Look at Minnie’s face. What a drama! 🙂
Pat has a kind heart and angelic patience. Minnie is getting all his attention:)
We had a good chat, but look at Minnie 🙂 Her facial expression speaks for itself. Pat says that he should better take the foxes back to their pen.
I wish them many happy years together.
PS I have found an article which says that a spokeswoman with Wildlife Rehabilitation Ireland has criticised the media for writing about Pat Gibbons and his foxes thus promoting a dangerous and irresponsible attitude towards the wild animals. What do you think about it?
Photography tip of the day: Karl Taylor’s 10 minutes video.
I enjoyed reading about the foxes and Patsy. I hope that by now, he continues to feel much better.
About the Rehab group article criticizing Patsy and media that wrote about Patsy: How is showing human kindness to other living beings “promoting a dangerous and irresponsible attitude towards the wild animals”? We should all have the heart and kindness that Patsy has expressed to animals that may have otherwise died without his help. I have not read that article but I have to say that criticizing anyone doesn’t help matters. I understand that there is a certain way one is supposed to treat nature and wild animals. However, it doesn’t have to necessarily be that way all the time. There are always exceptions to the rules. And instead of criticizing others, if this group is a true authority figure of wildlife care, all they have to do is extend a hand in educating the public on what to do. Instead of criticizing well-intentioned people who are doing the best they can to help wild animals in need, all this organization has to do is to encourage possible volunteers (like Patsy) on how to care for the wild animals that they find. If I remember from the article I read in your first post, Patsy worked with a vet in trying to give the best care that he could to the foxes. My humble opinion is that Patsy did not intentionally promote a “dangerous and irresponsible attitude” toward the foxes. So, my question to this group is instead of finding blame in others, what have they done to encourage and teach the next person who would like to help wild animals. I think they most likely just trying to get a bit of publicity for themselves, but their article is NOT the correct way to do it. Sorry for the long comment. 🙂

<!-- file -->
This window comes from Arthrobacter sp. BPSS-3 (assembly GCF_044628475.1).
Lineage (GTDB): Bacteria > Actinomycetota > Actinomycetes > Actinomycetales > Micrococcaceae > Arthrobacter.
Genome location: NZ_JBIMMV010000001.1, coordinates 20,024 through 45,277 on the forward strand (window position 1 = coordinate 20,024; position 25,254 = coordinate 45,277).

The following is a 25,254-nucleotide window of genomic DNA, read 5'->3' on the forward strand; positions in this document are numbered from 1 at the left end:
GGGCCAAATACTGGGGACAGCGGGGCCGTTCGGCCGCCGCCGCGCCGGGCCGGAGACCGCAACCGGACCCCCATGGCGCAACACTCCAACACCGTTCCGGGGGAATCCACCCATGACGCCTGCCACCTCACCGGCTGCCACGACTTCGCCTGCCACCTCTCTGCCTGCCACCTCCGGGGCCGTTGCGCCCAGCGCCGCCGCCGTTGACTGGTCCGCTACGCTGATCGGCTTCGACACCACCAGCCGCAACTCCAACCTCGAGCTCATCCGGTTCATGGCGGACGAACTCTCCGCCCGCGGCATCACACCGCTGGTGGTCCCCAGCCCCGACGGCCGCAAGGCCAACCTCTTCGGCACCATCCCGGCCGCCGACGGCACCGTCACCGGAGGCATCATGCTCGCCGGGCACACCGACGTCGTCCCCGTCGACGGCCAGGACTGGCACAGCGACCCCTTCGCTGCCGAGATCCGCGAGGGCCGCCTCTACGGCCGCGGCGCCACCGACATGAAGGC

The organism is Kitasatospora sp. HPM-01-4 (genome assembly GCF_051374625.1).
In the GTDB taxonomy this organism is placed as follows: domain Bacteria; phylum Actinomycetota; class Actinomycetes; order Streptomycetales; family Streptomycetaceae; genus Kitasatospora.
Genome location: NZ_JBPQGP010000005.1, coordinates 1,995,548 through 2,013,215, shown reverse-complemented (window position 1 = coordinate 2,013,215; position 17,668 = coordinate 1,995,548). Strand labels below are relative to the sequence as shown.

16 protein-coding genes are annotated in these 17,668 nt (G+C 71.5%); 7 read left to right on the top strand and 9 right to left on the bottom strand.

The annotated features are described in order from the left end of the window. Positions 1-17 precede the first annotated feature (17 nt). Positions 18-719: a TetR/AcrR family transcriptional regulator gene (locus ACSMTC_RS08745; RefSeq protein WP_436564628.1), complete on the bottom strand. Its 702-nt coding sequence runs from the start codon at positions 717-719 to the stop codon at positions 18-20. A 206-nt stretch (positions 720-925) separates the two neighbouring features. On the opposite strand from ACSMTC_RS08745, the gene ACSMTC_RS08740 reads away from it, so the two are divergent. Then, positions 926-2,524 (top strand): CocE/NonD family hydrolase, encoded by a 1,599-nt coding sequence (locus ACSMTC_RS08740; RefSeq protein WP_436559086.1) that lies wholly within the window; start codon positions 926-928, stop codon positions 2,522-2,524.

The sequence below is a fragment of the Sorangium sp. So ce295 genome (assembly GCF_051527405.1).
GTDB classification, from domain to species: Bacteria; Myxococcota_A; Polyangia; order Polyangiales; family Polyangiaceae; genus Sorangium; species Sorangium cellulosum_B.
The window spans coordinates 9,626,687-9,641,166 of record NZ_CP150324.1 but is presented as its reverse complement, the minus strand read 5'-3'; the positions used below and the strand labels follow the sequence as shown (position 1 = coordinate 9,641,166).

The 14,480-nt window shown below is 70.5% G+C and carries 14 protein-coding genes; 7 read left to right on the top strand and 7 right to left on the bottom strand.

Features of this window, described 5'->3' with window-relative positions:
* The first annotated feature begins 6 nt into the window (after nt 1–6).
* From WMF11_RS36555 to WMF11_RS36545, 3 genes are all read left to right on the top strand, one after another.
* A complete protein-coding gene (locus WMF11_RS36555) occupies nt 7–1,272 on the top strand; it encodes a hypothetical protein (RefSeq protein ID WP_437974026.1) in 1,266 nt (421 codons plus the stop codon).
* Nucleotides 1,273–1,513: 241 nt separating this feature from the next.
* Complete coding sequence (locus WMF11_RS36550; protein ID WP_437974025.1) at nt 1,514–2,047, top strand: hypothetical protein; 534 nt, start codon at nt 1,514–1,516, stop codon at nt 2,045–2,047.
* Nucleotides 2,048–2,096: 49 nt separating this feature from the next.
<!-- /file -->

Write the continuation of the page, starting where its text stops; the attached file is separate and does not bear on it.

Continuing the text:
P.S. Congrats on your award from the wonderful Aquileana! Well deserved! :
Thank you so much for this comment! I will find the article where this response was mentioned. It was an article in some National paper which brought this harsh response from the mentioned organisation, and also the fact that the local school invited Patsy and his foxes to teach the school kids about the wild animals ( exactly what you are talking about). All that made the Rehabilitation people mad. I would say that they just got jealous that this idea to cooperate with Pat wasn’t theirs. I was very upset reading that. It is when I decided to go and see him and the foxes by myself.
Thank you again! Have a good weekend!:)
Yes. Unfortunately, the Rehab folks are just jealous. And there’s no reason to be. Shame on them! I hope Patsy has a good support system. I’m sure he does. I also hope he’s able to get help in the near future, so that next time he is sick, there is someone who knows the routine of caring for the foxes and can care for them like Pat, when he’s away. That way, the foxes won’t miss their normal activities, etc…. I’m sending Pat good thoughts! 🙂
Thank you for your kind words! They trust him, and even that almost everybody can hold and pet them, I think it is only Pat with whom they would feel safe to go outside their den. You are right though, he has to train them to go for a walk with his brother, just in case.
Two comment posts, sorry! Didn’t think the first one took, but I love this post enough for doubling up.
Oh thank you Hattie! I love them all myself:))